Class content and goals
Classes generally use specialized stationary bicycles. Features include a mechanical device to modify the difficulty of pedalling, specially shaped handlebars, and multiple adjustment points to fit the bicycle to a range of riders. Many have a weighted flywheel, which simulates the effects of inertia and momentum when riding a real bicycle. The pedals are equipped with toe clips as on sports bicycles to allow one foot to pull up when the other is pushing down. They may alternatively have clipless receptacles for use with cleated cycling shoes. Padded shorts aid comfort and avoid the chafing caused by the sewn seams in underwear.
If the exercise is not done correctly or the rider's position is bad, injuries can occur; problems with the lower back and knees are most common. To avoid injury and aid comfort it is important to make sure the bio-mechanical position of the rider is correct. Group cycling bikes have a wide range of adjustment, and it is essential to obtain the correct setup prior to riding. The seat position must be right for the participant's height. The height of the seat should be in level with the hip when the participant is standing next to the cycle. Horizontally, the seat should be set in order for the front of the knee to be directly in vertical line with the ball of the foot when the pedal is pointing forward. This results in a position where the knee is slightly bent at an angle between 25% and 35% when the leg is extended with the foot resting flat at the bottom of the pedal stroke. Handlebar height can be adjusted for comfort; less experienced riders may want to set them higher to ease lower back discomfort. A reasonable reference point is to set it in level with the seat.
A typical class involves a single instructor at the front of the class who leads the participants through routines that are designed to simulate terrain and situations similar to riding a bike outdoors. Some of the movements and positions include hill climbs, sprints and interval training. A well-trained instructor uses music, motivation, visualization and enthusiastic coaching to lead students through a ride that best suits their fitness level and goals. Most instructors will lead what is called an interval ride, where students will sprint, run, climb, and jump all in the same ride, but there will not be definable pattern to the exercises. In the early 2000s, "terrain-based" classes that simulate outdoor conditions (e.g., wind resistance) were introduced. Terrain-based classes are designed to improve a rider's outdoor skill set and increase endurance while providing an intense cardio-based workout.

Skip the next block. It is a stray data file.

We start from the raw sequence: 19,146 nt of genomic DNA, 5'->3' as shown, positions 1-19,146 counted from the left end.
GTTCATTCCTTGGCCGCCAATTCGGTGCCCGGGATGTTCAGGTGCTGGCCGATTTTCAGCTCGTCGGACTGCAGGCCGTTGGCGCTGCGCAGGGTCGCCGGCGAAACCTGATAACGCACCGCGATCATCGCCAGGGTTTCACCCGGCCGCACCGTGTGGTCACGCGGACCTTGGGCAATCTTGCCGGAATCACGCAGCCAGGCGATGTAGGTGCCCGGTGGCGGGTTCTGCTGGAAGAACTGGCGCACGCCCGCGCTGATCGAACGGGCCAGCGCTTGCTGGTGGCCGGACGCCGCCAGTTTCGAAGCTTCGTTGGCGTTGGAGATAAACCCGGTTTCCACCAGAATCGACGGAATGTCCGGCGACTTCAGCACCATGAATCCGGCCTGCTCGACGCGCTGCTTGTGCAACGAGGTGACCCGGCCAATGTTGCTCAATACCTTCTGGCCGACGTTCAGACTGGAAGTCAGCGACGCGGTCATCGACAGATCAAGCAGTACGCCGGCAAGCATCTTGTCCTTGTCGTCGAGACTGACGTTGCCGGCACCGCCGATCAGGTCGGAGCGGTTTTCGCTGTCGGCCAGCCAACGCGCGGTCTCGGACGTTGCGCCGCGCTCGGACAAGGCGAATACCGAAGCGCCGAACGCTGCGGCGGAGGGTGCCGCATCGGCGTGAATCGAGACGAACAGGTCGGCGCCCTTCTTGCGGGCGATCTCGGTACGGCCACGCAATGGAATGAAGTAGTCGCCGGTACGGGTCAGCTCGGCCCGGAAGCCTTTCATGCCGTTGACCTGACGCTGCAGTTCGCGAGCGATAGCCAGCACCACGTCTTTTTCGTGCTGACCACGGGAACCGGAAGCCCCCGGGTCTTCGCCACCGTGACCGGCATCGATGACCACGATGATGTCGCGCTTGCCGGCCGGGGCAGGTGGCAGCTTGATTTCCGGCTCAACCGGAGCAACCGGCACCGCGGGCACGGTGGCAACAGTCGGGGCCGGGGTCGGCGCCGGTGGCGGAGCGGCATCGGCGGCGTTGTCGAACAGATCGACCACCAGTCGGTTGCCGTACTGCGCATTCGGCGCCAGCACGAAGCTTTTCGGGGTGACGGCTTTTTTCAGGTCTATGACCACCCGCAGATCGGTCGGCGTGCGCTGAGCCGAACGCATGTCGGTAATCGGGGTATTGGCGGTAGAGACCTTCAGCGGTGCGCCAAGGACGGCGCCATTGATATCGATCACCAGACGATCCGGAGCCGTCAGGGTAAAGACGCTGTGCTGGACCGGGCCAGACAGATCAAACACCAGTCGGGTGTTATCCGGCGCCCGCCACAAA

Participants set goals based on their heart rate, which can be measured by hand or using a heart rate monitor and ride simulated variations in terrain by altering resistance and cadence. Some participants choose to maintain a moderate, aerobic intensity level, with a heart rate of between 50 and 85% of max while others drive their heart rates higher in intervals of anaerobic activity to levels of between 85 and 92%.
One of the major advantages of indoor cycling is that each participant can exactly control his/her level of intensity to suit ability or fitness level but still remain as a group together. The classes can therefore be heterogeneous. As an alternative, participants can judge their level of exertion relative to a perceived exertion scale. The instructor should advise a recommended exertion scale from 1 (no exertion at all) to 10 (maximum exertion). Each rider is permitted to dictate how hard he/she chooses to work with the instructor providing active and dynamic encouragement together with technical and practical advice throughout the class.
Besides burning (on average) between 300-500 kcal in 60 minutes, indoor cycling also strengthens the muscles of the lower body. It tones the quadriceps and hamstrings, along with working the back and hips. It can be difficult to stay at the moderate level in a class that is geared towards more intensity. The difficulty of the workout is modulated in two ways: